What do we make of 2018?
2018 was a dark year for financial assets (see below). Virtually every major, liquid asset class declined in value. Cash became a viable alternative for the first time in many years. While many in the U.S. were shocked at the pressure on FAANG stocks in the final quarter of the year, International Equities struggled for most of the year, and ended the year with double digit negative returns.
Source: Alpine Macro
The good news is that valuations are much more reasonable now. One year ago, the S&P 500 One Year Forward P/E multiple was 18.5x. The same metric today stands at 15.3x. The forward multiple for International companies experienced similar absolute multiple compression in 2018, but it was more damaging for USD investors, because: 1) the starting multiples were lower, making the losses higher in % terms, and 2) the USD appreciated against many currencies in 2018. This suggests that if a global recession can be avoided, and 2019 will bring us a decent reflation in risk assets, International equities should stand to do quite well given the very absolute low starting point (see below).
Source: Alpine Macro
At Ballina Capital, we remain concerned about the short-term outlook for markets. We are, however, constructive on the company level valuations (see below) we are finding today in our fundamental research today. Fortescue Metals, for example, has paid down significant amounts of debt, and is investing in an integrated, more flexible iron ore product base that will make them more competitive in volatile commodity markets. YY, Inc., for example, continues to use new technologies and capabilities such as AI to grow it’s user base in the live streaming markets in China. Centerra Gold has put a stronger foundation in place by diversifying the business away from a volatile cash flow stream in Kyrgyzstan. Bar maybe Centerra Gold, given it’s exposure to the Gold price that can sometimes rise in uncertain times, none of the companies alluded to herein would be immune from a global recession. They have, however, put themselves in position to survive and then thrive in the expansion to follow.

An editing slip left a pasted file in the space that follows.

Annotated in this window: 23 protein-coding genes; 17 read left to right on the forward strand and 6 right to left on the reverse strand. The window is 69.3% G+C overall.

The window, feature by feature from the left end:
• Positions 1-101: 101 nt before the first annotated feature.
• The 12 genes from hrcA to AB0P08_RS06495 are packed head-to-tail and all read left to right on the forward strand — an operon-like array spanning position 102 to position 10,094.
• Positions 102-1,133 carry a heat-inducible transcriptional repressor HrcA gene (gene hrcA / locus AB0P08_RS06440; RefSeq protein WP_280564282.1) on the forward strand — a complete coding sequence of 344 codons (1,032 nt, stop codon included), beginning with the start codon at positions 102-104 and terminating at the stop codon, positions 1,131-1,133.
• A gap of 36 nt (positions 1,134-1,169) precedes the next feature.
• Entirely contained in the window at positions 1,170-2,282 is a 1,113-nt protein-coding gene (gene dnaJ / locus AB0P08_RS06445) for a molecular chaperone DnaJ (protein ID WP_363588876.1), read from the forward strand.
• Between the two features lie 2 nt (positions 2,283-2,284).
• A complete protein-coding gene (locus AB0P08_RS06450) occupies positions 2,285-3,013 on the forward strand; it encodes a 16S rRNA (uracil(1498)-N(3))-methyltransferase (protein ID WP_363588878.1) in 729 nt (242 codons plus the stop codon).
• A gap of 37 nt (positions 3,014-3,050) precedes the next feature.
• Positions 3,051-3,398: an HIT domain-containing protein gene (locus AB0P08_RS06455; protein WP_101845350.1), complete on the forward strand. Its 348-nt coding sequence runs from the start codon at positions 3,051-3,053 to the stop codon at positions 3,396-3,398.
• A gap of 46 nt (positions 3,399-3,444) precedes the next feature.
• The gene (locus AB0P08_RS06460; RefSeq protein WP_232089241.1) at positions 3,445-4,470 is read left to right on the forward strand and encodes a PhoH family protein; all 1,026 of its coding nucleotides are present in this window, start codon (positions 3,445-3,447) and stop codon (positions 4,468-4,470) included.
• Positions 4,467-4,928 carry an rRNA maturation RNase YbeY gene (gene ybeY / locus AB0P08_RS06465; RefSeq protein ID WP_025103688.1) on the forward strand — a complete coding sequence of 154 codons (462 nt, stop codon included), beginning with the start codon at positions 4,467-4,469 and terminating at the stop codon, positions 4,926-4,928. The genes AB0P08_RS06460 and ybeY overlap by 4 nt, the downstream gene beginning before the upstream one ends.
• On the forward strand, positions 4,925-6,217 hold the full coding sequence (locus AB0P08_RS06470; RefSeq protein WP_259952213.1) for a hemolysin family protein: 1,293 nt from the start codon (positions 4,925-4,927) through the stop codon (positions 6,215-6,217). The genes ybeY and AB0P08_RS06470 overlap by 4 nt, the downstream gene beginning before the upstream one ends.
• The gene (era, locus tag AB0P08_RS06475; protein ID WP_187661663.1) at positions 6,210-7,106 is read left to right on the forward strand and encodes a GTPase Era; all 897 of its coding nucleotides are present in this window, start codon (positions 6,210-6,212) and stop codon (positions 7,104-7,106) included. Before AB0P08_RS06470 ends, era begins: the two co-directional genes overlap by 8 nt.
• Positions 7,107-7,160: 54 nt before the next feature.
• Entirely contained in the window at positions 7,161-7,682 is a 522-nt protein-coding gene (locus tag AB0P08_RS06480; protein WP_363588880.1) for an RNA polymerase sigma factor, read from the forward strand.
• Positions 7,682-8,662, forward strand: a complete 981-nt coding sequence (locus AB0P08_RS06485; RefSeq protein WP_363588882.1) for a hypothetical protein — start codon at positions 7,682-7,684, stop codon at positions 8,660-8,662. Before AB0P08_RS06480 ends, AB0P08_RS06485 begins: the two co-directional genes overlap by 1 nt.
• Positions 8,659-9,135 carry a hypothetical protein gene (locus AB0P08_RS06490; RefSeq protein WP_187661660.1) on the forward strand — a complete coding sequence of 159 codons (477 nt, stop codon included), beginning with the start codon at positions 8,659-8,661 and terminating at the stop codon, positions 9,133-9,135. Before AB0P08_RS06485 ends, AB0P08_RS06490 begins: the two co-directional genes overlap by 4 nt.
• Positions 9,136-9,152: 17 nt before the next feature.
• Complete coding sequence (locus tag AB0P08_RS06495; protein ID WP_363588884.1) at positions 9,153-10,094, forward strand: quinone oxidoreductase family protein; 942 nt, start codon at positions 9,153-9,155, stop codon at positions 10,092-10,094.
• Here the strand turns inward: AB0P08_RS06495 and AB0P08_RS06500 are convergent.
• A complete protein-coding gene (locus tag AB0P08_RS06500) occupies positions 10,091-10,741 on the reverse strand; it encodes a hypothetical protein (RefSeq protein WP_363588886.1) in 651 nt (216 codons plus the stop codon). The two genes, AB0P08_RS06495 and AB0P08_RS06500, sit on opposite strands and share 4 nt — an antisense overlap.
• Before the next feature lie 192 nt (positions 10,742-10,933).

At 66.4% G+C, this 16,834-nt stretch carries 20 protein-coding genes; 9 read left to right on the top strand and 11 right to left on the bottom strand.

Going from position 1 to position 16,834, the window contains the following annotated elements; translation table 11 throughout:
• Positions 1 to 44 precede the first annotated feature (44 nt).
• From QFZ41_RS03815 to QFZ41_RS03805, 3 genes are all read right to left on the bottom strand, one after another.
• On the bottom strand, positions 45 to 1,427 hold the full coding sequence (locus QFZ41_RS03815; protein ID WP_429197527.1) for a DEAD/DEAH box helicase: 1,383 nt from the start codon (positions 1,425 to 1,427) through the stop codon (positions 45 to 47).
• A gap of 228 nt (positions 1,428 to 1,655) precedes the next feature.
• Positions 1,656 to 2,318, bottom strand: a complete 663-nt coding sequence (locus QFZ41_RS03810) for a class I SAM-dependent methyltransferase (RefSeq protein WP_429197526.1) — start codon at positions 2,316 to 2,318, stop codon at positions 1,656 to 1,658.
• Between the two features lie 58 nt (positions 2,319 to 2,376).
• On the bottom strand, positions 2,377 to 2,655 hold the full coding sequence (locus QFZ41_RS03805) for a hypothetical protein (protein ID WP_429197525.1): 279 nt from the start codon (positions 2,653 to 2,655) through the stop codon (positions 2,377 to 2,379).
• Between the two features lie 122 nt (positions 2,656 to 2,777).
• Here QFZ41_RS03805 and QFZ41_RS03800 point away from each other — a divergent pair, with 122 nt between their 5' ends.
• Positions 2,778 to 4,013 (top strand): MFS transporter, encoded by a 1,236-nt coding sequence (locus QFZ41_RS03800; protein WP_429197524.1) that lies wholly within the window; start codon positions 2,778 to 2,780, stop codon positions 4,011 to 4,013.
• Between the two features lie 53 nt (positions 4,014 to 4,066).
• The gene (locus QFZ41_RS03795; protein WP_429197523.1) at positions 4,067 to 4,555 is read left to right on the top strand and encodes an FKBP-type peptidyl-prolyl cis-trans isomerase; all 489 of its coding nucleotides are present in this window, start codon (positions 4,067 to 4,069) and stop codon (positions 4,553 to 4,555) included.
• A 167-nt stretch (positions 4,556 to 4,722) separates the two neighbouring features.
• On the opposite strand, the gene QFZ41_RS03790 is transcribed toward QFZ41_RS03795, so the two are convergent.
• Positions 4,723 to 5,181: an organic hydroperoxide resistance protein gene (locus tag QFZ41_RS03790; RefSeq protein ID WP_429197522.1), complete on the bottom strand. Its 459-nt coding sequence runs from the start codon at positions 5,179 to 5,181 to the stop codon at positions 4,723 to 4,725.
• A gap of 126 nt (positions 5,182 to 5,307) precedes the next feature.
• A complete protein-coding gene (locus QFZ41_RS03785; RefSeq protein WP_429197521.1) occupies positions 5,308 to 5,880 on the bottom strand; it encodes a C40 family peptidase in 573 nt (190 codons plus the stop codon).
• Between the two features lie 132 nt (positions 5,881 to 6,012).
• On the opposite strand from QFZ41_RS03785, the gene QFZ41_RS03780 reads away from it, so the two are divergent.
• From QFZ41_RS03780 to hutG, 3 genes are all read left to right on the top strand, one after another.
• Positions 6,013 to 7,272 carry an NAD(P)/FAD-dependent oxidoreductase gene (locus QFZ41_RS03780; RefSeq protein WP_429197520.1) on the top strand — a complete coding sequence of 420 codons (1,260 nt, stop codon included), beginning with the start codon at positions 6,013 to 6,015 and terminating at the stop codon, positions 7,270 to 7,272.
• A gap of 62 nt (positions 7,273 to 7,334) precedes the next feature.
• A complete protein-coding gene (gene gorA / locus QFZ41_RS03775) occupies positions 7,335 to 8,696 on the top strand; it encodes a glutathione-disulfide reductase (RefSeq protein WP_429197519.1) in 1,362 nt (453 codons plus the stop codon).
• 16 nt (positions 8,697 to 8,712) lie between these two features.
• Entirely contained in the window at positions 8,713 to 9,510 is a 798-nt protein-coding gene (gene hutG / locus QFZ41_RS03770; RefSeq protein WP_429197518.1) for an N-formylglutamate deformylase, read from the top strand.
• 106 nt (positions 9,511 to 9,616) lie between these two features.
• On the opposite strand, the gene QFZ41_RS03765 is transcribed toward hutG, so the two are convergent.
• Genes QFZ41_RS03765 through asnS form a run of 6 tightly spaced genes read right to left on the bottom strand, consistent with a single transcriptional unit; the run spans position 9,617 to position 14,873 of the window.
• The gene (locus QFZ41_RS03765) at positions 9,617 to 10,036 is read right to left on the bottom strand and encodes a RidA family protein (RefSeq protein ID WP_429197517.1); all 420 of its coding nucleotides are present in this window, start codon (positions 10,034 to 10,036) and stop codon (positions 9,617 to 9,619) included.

All five of these companies share the very attractive characteristics that we look for at Ballina, but don’t always find, in that they have: a) earnings expectations in the short term that are lower than medium to long term expectations, and b) valuation multiples that are depressed relative to their own longer-term range. We believe this combination sets these stocks up to perform well, assuming management can execute. We are increasingly optimistic that good long-term equity value is currently available in Asian Large Cap stocks, and Globally in Small Cap stocks. Many of the Ballina portfolio companies are preparing themselves to be “fit to fight”, no matter what the future holds.
International All-Cap Value returned -4.68% (gross basis) in December 2018 versus -4.93% for the benchmark. Year to date performance was -15.83% (gross) versus -14.44% for the benchmark.
Global Small Cap Value returned -8.1% (gross) in December 2018 versus -8.77% for the benchmark. Year to date performance was -17.96% versus -14.72% for the benchmark.
 Benchmark for Global Small Cap Value comprised of 50% weight iShares Russell 2000 Index (IWM) and 50% weight Vanguard FTSE All-World ex-US Small-Cap ETF (VSS)